6. Texas is my heart home. I know, that is so weird as to be somewhat sick. But Texas is my heart home. I wish all the Republicans would move (or just fall into the Rio Grande), I wish Rick Perry and the Bushes would secede from the Union. I wish Ann Richards, Molly Ivins, Lady Bird and LBJ would reincarnate and be my neighbors.

    But Texas is still my heart home. No matter how far I go, where I have lived or for how long, I always come home. Some day, my ashes will be scattered to the wind over a field of Bluebonnets and Indian Paint in the springtime.

    My husband is from the Bahamas. We go often and I do love it there, we joke that I married him so I could have permanent residency without paying the astronomical tax that expats pay for the privilege (perhaps). But even were I to die there, he would have to bring me back here. He would like to live there, I am afraid I could never make the transition as the older I get the more I realize my heart strings would always tug me back.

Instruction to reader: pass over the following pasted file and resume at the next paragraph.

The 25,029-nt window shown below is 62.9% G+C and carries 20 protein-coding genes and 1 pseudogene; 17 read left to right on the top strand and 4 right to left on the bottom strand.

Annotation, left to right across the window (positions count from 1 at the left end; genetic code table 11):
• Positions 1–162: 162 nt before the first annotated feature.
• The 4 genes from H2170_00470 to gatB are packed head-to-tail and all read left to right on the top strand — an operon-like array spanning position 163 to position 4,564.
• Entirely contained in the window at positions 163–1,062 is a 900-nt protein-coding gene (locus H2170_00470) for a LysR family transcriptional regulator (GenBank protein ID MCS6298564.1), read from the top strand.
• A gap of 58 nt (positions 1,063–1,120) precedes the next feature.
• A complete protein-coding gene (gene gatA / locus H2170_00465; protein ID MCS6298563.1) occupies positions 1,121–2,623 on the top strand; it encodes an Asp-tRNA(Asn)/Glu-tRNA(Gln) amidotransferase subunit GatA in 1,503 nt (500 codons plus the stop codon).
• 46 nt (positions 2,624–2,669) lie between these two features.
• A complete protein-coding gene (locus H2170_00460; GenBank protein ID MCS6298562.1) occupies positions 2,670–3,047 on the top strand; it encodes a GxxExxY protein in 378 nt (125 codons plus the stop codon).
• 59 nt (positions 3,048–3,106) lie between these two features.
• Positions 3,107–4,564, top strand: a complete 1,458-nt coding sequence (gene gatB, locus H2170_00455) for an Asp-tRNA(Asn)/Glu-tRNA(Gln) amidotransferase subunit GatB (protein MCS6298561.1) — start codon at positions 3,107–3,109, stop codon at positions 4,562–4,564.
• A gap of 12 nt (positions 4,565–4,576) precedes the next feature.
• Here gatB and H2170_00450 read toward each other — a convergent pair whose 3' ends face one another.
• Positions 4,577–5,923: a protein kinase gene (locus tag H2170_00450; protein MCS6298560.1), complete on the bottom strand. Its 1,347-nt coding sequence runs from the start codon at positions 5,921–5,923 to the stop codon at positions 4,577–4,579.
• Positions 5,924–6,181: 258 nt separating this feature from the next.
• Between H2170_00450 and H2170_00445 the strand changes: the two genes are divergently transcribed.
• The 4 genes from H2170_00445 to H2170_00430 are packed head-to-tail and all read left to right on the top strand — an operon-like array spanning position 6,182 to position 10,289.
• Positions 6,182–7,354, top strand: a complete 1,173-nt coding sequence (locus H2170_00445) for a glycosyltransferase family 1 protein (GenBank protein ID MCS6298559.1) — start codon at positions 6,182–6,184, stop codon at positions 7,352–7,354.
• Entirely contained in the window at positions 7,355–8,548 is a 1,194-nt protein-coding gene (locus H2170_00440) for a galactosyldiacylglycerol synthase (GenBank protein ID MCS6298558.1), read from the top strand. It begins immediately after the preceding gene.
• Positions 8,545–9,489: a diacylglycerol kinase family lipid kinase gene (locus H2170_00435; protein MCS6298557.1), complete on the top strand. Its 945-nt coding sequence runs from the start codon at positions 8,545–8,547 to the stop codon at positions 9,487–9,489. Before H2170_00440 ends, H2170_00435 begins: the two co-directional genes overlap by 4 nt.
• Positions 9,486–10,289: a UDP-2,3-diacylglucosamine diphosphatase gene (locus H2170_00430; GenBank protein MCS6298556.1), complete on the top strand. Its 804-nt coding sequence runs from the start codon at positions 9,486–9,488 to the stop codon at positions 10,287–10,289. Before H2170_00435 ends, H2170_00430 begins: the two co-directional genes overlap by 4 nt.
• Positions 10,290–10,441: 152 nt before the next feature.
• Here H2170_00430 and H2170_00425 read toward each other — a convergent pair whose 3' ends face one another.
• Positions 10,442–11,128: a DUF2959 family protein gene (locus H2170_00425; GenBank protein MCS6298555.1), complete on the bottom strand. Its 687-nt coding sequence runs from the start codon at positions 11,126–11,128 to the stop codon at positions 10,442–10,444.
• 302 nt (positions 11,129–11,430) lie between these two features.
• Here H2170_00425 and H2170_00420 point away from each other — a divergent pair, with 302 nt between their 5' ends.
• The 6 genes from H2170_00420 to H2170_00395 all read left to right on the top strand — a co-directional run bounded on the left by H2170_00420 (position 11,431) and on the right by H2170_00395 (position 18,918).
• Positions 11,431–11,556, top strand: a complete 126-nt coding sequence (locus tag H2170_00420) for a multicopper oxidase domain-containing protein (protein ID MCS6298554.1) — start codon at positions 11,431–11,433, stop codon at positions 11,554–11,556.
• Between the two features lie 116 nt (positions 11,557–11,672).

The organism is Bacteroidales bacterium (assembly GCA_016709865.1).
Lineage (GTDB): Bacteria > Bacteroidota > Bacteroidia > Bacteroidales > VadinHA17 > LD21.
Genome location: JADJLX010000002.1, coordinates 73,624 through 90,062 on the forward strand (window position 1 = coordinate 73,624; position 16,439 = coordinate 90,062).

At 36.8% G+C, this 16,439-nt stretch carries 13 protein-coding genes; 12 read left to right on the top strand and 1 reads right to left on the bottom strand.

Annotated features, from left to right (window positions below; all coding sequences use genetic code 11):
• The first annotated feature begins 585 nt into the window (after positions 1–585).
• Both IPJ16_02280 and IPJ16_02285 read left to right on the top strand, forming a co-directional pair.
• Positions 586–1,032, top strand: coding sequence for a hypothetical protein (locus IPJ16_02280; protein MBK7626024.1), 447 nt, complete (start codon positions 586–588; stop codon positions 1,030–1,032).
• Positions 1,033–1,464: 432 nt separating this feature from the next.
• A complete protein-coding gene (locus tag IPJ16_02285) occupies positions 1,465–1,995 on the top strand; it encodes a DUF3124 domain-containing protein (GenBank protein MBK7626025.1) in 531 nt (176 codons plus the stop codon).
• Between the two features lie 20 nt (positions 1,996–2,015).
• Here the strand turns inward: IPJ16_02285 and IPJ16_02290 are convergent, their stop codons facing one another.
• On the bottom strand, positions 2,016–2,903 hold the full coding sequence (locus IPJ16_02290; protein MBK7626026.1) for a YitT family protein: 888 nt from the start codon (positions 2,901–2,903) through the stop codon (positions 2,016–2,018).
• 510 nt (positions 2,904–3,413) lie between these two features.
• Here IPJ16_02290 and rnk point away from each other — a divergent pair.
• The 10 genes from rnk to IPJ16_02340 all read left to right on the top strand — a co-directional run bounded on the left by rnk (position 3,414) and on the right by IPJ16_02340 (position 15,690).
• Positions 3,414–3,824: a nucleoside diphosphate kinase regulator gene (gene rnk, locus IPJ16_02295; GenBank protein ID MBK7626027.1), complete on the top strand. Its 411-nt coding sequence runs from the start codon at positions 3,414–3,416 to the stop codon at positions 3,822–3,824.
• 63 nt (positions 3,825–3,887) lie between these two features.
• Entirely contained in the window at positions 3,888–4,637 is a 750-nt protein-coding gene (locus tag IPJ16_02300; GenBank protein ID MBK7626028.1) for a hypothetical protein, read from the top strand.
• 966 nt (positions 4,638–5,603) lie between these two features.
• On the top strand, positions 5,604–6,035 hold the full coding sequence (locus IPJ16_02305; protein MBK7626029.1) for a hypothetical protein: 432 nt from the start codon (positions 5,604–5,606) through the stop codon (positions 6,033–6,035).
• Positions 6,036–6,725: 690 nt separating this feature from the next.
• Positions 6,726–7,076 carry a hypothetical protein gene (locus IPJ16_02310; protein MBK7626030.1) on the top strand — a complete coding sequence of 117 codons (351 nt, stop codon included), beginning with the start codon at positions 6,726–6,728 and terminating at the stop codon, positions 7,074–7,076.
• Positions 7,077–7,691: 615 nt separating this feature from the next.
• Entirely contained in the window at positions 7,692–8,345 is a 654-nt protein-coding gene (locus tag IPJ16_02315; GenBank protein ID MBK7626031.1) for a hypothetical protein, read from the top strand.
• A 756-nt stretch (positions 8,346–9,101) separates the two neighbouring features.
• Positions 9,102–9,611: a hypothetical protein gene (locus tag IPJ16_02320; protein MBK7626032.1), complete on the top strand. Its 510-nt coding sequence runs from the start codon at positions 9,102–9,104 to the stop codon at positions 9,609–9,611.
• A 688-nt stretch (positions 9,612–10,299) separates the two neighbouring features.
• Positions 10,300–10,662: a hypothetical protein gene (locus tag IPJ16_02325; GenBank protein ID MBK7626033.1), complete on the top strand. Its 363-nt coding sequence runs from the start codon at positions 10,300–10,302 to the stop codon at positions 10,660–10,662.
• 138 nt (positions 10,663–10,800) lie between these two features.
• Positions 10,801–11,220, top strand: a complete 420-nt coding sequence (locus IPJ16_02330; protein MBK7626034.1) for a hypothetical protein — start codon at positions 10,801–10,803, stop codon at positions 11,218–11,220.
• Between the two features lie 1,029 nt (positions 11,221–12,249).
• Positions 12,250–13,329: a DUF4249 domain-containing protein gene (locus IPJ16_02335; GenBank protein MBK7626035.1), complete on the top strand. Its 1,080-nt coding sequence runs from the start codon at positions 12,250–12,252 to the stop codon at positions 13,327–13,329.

Location is indeed everything. This was wonderful, you did a great job of defining our spaces and how we define our own.

    Val

  7. Someone very close to me, who I won’t out here of course, knows he’s in the wrong body and it’s been a deep, difficult emotional struggle. Not only facing and accepting that knowledge about himself, which was hard enough, but trying to decide whether to change his appearance. Not even about how that change would be received by friends, family, society, but whether he really wanted to match the outside with the in. I don’t think he’s found an answer, but he tears up less lately. Resignation? Procrastination? I don’t know quite where he’s at, but he knows he’s loved which is all the most of us can do for him.

  8. I love this post!